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Wonder why that factor was in all the things I found explaining it? A common error that people see and repeat, like "breaks" for brakes, or "loose" for lose? Am I going to have to write down a bunch of voltages and transformer windings to figure out what they mean? (Spoiler: no, not worth the effort).

Or maybe it's just that the ratings are defined in a way that doesn't make sense to me.

Anyway, even at a full 1000 kW, that's 83 kW per station if they're all in use. I guess if you assume everyone's charging to 80% you'll have about half of them below 100 kW. I guess full load is just pretty rare.
Transformers are able to be pushed past 100% for a time, oversized transformers are less efficient, and since the loss is on the power company side of the meter they would rather see a smaller tranformer. Thus until the OIL gets too hot they can be pushed, when the oil gets too hot the FD may get involved.

Where I live houses with 200 amp service normally have 10KVA pole mount transformers. You can tell the people that really push them as the paint will be a bit scorched off the transformer.
 

Johnny Vector

Member
Jun 21, 2020
298
491
Maryland
Transformers are able to be pushed past 100% for a time, oversized transformers are less efficient, and since the loss is on the power company side of the meter they would rather see a smaller tranformer. Thus until the OIL gets too hot they can be pushed, when the oil gets too hot the FD may get involved.

Where I live houses with 200 amp service normally have 10KVA pole mount transformers. You can tell the people that really push them as the paint will be a bit scorched off the transformer.

Now I wonder what we have. I suspect from the markings that it's 50kVA (ground-mounted), and it feeds both us and our neighbor. We have 400A service, which would be 96 kW, but we can't draw more than ~50 kW even if charging both cars, running the heat full blast with the oven on, heating the hot tub, and running the hot water tank and the tankless heater for the outdoor shower. And the neighbor doesn't have EVs or a hot tub, so I guess we're good!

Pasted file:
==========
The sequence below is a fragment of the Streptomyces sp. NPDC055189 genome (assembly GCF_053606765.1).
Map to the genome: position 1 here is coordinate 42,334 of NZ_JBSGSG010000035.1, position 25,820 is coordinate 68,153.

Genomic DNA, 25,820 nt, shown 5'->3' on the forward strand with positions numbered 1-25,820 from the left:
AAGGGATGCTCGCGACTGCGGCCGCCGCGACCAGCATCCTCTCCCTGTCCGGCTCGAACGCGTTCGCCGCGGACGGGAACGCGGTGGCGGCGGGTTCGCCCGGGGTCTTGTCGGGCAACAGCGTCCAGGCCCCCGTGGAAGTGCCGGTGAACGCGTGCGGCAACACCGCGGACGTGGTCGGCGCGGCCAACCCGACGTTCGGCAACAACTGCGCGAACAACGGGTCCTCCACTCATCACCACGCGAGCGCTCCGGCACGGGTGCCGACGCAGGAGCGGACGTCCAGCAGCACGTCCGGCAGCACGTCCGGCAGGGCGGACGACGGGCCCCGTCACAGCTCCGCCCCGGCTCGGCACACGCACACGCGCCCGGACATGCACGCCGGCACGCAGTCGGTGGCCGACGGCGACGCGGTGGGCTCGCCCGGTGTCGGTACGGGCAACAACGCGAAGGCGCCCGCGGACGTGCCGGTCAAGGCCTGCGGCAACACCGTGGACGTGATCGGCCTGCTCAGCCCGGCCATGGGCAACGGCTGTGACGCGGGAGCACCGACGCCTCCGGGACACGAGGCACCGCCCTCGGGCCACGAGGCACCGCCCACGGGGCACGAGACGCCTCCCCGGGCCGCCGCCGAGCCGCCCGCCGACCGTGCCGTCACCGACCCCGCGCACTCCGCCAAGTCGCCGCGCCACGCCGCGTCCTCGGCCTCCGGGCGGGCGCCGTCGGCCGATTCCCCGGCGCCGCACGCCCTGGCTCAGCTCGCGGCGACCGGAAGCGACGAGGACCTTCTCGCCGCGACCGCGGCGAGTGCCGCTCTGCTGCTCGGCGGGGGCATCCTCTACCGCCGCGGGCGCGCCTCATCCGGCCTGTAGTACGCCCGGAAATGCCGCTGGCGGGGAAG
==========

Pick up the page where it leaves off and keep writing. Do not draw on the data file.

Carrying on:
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adspguy

Member
Dec 1, 2016
233
224
Bedford MA
Passed by this morning and it looks like they have started work with the horizontal trench.
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adspguy

Member
Dec 1, 2016
233
224
Bedford MA
I stopped by there yesterday evening. It looks like the station mounting bases are in their trench. It also looks like the platform where the cabinets go is framed out almost ready for a concrete pour. I'm pretty sure the horizonal tunnel to where the transformer will go in is done. Making good progress for sure.
 
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adspguy

Member
Dec 1, 2016
233
224
Bedford MA
Me three on the visit. They excavated where the power feed vault is, but there's no lateral trench yet.

I think the number of us casually visiting this site shows how accessible and central the location is, being at the intersections of 93 and 95/128.
It looked like near the beginning of the process they set up to do a horizontal drill under the pavement for the power feed, but I could be mistaken. I also thought that the plans that were published showed that being drilled under rather than digging up the parking area.

The site is very close to my office, so I am psyched. Also the new site at the Burlington Mall is close to my house.